The linear ridges may be yardangs. Yardangs form when material is eroded by wind, producing elongated features aligned with the prevailing wind. Many of the ridges expose layers and appear to have broken into boulders. Layering indicates multiple episodes or pulses of deposition, while the occurrence of boulders shows that the material has been consolidated to some degree.

The sinuous ridges could be former stream channels outcropping in inverted relief, where a formerly low-lying feature is now relatively high-standing. This occurs when the stream channel is more resistant to erosion that the surroundings, either due to cementation by water or to the presence of large rocks which are not easily eroded.

In this case, the sinuous ridges contain few boulders resolvable by HiRISE, generally appearing uniform and smooth. They also contain fractures which in places cut across the entire ridge. Both of these observations are consistent with cementation of former channel floors.
Photo Credit: NASA/JPL/University of Arizona

Saturday, February 20, 2010

Layers in Olympus Mons Basal Scarp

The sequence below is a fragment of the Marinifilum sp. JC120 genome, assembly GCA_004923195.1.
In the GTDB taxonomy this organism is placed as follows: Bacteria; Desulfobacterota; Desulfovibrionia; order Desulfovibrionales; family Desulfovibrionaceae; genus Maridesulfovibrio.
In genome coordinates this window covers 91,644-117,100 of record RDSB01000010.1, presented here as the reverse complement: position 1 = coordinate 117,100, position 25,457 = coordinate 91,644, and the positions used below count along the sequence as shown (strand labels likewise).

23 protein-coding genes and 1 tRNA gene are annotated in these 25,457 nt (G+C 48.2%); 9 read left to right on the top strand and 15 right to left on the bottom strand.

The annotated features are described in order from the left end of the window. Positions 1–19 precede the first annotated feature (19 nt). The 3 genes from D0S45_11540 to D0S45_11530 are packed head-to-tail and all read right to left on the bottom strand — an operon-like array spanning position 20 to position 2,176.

This observation shows a small portion of the scarp (cliff) that surrounds the largest volcano in the solar system, Olympus Mons.

The scarp is of unknown origin. It may have formed from faulting or other tectonic processes resulting from the heavy loading of the Martian crust in this location. The bottom of the image shows the cratered flanks of Olympus Mons.

Olympus Mons is a large shield volcano, like the Hawaiian volcanoes on Earth. Shield volcanoes have very shallow slopes and gentle eruptions. The Hawaiian volcanoes form when a plate of crust moves over a hot spot. The hot spot produces magma that gradually forms the volcanoes. Since Earth has plate tectonics, the crustal plate moves over the hot spot producing a chain of volcanoes.